Hubert Benoit
Zen and the Psychology of Transformation
The Supreme Doctrine

Chapter 7


In order to tackle profitably the problem of liberty it is necessary to come back to the basic idea that the whole cosmic architecture consists of the exact, rigorous equilibrium of two inferior principles, positive and negative, brought about by a conciliatory principle which is above them. Seen in the perspective of our actual state, in which we have not yet attained 'realisation', the conciliatory principle takes on two aspects:

1. When we consider particular phenomena we see the conciliatory principle under a partial aspect, and we can call it the 'temporal conciliatory principle'. It is the Demiurge who presides at the creation of the Ten Thousand Things, at constructive and destructive phenomena, anabolism and catabolism, all of which manifest the cosmic metabolism;

2. When we consider the spatial and temporal totality of the cosmos we arrive at the conception of the Intemporal or Supreme, or Absolute Conciliatory Principle, which presides at the Unity of phenomenal multiplicity, the Intemporal Principle in which there does not yet exist any dualistic manifestation and for which the temporal conciliatory principle represents a sort of inferior delegate.

This Supreme Conciliatory Principle is the First Cause, anterior to all manifestation, and it is to it that our abstract thought tends when it reascends the universal chain of effects and causes.

The existence of the Demiurge between the First Cause and phenomena leads us necessarily to distinguish two determinisms:

1. A partial determinism according to which the temporal conciliatory principle determines the phenomena;

2. A total determinism according to which the Supreme Conciliatory Principle determines the temporal conciliatory principle and, through it, the phenomena.

Each of these two determinisms is manifested by laws. But it is interesting to see the differences which exist between the laws of partial determinism and the law of total determinism.

The laws of partial determinism operate only on the concrete plane, temporal and spatial. Each particular manifestation of these laws operating in the partial is apparently disordered. This man, for example, has an unhappy destiny during the whole of his existence, while that other man has a happy destiny. The partial determinism, operating in appearance; appears to be unbalanced, unjust, disordered.

The law of total determinism operates not only on the plane of particular phenomena, but in the universal. We can only conceive this determinism as perfectly ordered. The totality of positive phenomena is exactly balanced by the totality of negative phenomena. Each phenomenon is integrated in a totality in which it is counter-balanced by a phenomenon that is exactly complementary.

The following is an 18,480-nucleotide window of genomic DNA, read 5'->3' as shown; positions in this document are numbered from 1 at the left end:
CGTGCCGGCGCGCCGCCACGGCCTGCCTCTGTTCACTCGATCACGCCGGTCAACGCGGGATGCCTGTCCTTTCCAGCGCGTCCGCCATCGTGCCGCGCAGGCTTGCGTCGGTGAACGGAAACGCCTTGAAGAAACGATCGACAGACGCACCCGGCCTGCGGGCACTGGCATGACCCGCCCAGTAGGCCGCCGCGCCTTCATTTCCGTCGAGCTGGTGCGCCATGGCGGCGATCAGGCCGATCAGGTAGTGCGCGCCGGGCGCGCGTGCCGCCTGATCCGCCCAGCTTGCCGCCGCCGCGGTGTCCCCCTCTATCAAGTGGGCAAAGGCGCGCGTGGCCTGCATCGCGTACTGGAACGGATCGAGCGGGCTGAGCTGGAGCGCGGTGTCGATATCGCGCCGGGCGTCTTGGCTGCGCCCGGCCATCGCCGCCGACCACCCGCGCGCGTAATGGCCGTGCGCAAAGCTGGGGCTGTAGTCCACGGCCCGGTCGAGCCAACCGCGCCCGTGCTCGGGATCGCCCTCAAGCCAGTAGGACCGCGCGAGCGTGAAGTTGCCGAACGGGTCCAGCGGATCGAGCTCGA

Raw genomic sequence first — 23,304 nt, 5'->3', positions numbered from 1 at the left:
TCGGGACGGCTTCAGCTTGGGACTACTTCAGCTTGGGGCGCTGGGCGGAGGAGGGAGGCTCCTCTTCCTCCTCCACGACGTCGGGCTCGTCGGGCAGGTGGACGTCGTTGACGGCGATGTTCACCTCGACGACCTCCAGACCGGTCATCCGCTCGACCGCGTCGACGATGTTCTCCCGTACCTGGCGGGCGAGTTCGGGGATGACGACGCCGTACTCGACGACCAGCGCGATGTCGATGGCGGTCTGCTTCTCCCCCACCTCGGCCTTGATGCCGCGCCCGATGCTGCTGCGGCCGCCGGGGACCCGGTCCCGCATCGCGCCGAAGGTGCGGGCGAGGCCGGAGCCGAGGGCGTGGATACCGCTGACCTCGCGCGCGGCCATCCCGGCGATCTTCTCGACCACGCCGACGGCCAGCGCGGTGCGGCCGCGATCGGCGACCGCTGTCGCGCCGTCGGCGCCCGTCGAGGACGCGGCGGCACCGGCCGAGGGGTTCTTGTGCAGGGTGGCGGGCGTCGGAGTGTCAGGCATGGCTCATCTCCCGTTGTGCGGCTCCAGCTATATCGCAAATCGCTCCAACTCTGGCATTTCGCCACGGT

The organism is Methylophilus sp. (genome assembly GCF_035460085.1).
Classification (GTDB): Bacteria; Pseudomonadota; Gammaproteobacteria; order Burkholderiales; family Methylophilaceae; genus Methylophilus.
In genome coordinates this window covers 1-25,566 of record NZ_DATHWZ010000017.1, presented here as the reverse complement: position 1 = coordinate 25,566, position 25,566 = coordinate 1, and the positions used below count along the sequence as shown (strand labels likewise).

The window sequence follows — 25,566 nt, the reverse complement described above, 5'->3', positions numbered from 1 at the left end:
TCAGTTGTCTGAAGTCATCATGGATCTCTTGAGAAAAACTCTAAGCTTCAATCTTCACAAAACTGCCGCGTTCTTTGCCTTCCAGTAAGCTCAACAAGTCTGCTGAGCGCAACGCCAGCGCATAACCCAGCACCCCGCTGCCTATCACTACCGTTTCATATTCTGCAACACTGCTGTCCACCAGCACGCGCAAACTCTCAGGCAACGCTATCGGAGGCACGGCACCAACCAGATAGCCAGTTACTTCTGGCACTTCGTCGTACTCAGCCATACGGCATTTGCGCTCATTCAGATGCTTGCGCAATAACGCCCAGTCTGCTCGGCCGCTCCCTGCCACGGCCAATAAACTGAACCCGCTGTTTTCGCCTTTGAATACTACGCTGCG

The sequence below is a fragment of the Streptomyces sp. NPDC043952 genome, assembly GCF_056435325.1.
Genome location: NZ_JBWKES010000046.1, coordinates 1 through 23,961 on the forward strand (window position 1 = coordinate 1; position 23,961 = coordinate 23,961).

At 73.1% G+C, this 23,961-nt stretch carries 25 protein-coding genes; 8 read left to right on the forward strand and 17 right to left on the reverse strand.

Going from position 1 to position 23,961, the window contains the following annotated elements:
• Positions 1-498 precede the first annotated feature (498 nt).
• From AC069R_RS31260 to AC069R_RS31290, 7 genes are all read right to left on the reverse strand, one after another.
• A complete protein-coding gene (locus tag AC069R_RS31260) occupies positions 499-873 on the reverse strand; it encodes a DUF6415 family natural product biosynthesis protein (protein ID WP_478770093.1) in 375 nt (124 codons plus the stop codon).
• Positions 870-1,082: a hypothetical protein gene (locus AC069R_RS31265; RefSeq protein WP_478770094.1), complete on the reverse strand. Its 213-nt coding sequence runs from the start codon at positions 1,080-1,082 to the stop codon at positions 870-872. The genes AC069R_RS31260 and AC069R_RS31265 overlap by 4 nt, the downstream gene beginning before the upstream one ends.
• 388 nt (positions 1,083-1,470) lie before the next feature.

The partial determinism, phenomenal, apparent, visible, disordered, is not 'real' since it is partial (and there can only be Reality which includes totality). But the ignorant man takes the visible for the real; also he believes in the unique reality of this partial determinism; and this is revealed by the fact that he calls it 'determinism'. Besides, this man has a certain innate intuition of Reality, that is to say of the Supreme Principle, which he conceives as endowed, among other attributes, with liberty. Since, for him, determinism only exists at the partial level, and since he does not conceive total determinism as operating at the level of the Supreme Principle, he opposes the only determinism that he knows to the liberty of the Supreme Principle. Thus he finishes up with the opposition between 'determinism and liberty'. In reality this opposition is illusory. What is not illusory is the distinction between 'partial determinism and total determinism', a distinction which is not at all an opposition, but which expresses two different views, one at the individual level, the other at the universal level, of one and the same Causal Reality.

The natural egotistical man desires to be free, unconditioned, while thinking of himself as a distinct individual. I can envisage myself thus as a distinct individual, as a psycho-somatic organism, but I ought then to understand my liberation from partial determinism as a passing-beyond, an accomplishment of this partial determinism in the total determinism of the Supreme Principle. When I have attained Realisation my psycho-somatic organism will no longer be governed only by the apparently disordered laws of partial determinism but by the total law of universal and cosmic equilibrium, a law rigorously ordered which is the principle of all the apparently disordered laws of partial determinism. If I suppose myself to be liberated by Realisation I ought not to imagine my organism escaping all determinism, but as being conditioned at last by the total determinism of the Supreme Principle which is my 'own nature'; I ought not to imagine my organism no longer obeying any cause, but as obeying at last the First Cause which is its own Reality. In short my liberty does not reside in the absence of all causation geared onto my organism, but in the perfect equivalence in me between that which is caused and that which causes it, between that which is conditioned and the Principle which conditions it. If, at the moment at which I attain Realisation, I cease to be constrained, it is not because that which was constraining me has been wiped out, but because that which was constraining me has expanded infinitely and has coincided with the totality in which Self and Not-Self are one, in such a way that the word 'constraint' has lost all sense.